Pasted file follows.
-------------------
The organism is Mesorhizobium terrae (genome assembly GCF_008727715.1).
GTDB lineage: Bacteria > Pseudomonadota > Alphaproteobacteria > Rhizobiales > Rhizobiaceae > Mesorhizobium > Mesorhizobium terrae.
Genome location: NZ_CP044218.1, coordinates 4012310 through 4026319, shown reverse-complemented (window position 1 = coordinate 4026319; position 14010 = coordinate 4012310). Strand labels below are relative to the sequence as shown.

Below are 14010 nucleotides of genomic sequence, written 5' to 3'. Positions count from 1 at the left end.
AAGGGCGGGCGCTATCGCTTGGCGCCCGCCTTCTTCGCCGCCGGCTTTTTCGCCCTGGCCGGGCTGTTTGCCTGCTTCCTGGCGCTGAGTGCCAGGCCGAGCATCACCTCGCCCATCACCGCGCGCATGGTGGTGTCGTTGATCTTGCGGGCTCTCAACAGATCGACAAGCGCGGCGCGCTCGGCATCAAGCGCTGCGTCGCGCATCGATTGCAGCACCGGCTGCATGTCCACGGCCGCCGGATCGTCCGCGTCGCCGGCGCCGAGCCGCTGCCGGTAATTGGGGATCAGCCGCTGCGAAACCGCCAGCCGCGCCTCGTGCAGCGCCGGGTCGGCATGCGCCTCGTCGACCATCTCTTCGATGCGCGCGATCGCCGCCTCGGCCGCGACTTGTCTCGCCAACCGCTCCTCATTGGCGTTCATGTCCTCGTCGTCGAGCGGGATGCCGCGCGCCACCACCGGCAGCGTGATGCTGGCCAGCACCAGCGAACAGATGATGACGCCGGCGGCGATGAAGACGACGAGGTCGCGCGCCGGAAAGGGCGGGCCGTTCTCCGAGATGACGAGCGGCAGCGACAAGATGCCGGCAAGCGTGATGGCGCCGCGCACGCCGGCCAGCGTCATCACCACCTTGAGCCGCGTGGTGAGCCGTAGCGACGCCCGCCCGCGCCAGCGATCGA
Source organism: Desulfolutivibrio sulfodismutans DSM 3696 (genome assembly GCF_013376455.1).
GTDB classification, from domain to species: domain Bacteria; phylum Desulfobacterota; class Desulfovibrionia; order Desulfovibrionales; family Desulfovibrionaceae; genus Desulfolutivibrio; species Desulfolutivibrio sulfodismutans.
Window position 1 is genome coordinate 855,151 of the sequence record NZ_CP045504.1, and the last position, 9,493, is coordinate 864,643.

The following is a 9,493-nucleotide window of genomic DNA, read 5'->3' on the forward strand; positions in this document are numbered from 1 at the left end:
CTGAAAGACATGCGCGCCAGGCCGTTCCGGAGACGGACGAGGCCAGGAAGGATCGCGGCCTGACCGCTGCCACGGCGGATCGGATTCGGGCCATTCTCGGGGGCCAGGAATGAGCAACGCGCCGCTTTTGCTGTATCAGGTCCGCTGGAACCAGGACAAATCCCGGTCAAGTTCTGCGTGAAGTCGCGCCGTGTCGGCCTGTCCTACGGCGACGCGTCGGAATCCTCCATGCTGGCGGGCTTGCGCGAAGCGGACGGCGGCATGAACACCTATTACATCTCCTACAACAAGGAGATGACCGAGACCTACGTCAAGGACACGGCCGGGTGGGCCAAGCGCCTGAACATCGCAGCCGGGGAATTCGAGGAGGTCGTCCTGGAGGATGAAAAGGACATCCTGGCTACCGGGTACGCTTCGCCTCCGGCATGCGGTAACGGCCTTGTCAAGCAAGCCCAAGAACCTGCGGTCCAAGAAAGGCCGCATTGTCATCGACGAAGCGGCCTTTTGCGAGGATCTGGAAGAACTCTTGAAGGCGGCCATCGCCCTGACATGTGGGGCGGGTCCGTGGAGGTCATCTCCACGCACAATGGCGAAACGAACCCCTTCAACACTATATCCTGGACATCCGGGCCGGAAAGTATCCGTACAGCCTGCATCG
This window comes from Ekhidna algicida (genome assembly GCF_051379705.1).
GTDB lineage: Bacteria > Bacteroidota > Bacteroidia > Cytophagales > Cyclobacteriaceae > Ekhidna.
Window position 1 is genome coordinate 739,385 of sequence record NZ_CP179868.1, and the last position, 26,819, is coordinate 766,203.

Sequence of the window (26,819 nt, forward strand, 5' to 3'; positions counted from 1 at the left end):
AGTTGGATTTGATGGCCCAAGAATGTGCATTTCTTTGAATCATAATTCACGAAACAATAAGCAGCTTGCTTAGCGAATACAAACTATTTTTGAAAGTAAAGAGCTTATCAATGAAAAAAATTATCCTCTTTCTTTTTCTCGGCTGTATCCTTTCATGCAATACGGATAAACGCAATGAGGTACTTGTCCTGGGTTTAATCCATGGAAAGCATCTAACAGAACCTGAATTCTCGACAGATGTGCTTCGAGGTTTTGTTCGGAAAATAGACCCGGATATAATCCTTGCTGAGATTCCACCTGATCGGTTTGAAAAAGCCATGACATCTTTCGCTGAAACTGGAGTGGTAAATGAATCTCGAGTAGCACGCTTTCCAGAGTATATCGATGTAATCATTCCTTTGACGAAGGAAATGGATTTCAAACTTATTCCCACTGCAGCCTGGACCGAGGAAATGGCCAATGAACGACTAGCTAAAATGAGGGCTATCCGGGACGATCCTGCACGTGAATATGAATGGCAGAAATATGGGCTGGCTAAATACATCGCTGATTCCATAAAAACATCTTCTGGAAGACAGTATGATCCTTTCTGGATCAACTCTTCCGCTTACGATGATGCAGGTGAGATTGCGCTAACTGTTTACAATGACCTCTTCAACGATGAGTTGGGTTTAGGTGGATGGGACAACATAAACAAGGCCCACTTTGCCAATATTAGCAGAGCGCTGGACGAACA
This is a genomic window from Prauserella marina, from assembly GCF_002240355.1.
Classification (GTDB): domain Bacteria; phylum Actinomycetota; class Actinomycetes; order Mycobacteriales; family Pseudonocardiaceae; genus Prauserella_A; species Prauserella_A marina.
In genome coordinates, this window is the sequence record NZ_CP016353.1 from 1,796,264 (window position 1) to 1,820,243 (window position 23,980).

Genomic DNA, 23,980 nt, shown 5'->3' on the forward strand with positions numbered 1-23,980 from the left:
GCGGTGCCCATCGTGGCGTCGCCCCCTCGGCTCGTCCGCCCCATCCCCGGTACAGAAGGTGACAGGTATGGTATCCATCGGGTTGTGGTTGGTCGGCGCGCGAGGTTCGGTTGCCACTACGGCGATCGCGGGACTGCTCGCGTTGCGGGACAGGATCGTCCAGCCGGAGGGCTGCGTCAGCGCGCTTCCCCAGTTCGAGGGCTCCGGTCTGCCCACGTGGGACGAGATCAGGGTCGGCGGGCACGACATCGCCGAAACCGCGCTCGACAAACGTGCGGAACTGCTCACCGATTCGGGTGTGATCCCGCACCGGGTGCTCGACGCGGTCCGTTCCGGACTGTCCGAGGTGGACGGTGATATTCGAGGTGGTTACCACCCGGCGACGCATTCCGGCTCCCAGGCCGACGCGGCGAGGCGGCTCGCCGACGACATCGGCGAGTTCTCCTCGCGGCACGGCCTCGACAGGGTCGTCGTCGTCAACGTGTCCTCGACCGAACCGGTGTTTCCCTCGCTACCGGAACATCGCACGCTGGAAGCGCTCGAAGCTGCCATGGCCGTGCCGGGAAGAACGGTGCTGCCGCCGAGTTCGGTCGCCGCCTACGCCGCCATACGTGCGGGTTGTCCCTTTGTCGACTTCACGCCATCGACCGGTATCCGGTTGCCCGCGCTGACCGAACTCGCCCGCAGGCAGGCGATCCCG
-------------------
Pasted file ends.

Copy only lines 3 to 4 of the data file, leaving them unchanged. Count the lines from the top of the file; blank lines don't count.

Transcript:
Genome location: NZ_CP044218.1, coordinates 4012310 through 4026319, shown reverse-complemented (window position 1 = coordinate 4026319; position 14010 = coordinate 4012310). Strand labels below are relative to the sequence as shown.

Below are 14010 nucleotides of genomic sequence, written 5' to 3'. Positions count from 1 at the left end.